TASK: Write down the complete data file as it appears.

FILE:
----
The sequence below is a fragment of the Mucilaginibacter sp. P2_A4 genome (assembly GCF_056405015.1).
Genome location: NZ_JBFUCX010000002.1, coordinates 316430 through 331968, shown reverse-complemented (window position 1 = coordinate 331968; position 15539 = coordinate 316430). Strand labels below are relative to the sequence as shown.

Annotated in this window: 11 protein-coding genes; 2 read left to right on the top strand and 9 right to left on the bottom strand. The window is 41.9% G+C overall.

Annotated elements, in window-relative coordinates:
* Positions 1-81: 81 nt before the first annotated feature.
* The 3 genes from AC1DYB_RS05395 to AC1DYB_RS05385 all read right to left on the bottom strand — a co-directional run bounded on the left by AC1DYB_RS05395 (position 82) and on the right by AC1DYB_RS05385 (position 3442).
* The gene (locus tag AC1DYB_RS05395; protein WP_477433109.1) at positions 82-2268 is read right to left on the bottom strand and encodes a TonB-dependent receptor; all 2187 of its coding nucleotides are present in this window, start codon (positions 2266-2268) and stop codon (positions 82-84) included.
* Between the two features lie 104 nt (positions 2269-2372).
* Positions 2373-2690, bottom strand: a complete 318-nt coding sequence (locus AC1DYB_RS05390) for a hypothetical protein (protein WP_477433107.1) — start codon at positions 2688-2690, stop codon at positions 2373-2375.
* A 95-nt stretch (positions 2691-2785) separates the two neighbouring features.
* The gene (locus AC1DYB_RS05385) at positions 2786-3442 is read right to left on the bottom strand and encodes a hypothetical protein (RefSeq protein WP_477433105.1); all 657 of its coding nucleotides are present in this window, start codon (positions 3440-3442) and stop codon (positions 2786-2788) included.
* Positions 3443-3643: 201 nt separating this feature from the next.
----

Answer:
The sequence below is a fragment of the Mucilaginibacter sp. P2_A4 genome (assembly GCF_056405015.1).
Genome location: NZ_JBFUCX010000002.1, coordinates 316430 through 331968, shown reverse-complemented (window position 1 = coordinate 331968; position 15539 = coordinate 316430). Strand labels below are relative to the sequence as shown.

Annotated in this window: 11 protein-coding genes; 2 read left to right on the top strand and 9 right to left on the bottom strand. The window is 41.9% G+C overall.

Annotated elements, in window-relative coordinates:
* Positions 1-81: 81 nt before the first annotated feature.
* The 3 genes from AC1DYB_RS05395 to AC1DYB_RS05385 all read right to left on the bottom strand — a co-directional run bounded on the left by AC1DYB_RS05395 (position 82) and on the right by AC1DYB_RS05385 (position 3442).
* The gene (locus tag AC1DYB_RS05395; protein WP_477433109.1) at positions 82-2268 is read right to left on the bottom strand and encodes a TonB-dependent receptor; all 2187 of its coding nucleotides are present in this window, start codon (positions 2266-2268) and stop codon (positions 82-84) included.
* Between the two features lie 104 nt (positions 2269-2372).
* Positions 2373-2690, bottom strand: a complete 318-nt coding sequence (locus AC1DYB_RS05390) for a hypothetical protein (protein WP_477433107.1) — start codon at positions 2688-2690, stop codon at positions 2373-2375.
* A 95-nt stretch (positions 2691-2785) separates the two neighbouring features.
* The gene (locus AC1DYB_RS05385) at positions 2786-3442 is read right to left on the bottom strand and encodes a hypothetical protein (RefSeq protein WP_477433105.1); all 657 of its coding nucleotides are present in this window, start codon (positions 3440-3442) and stop codon (positions 2786-2788) included.
* Positions 3443-3643: 201 nt separating this feature from the next.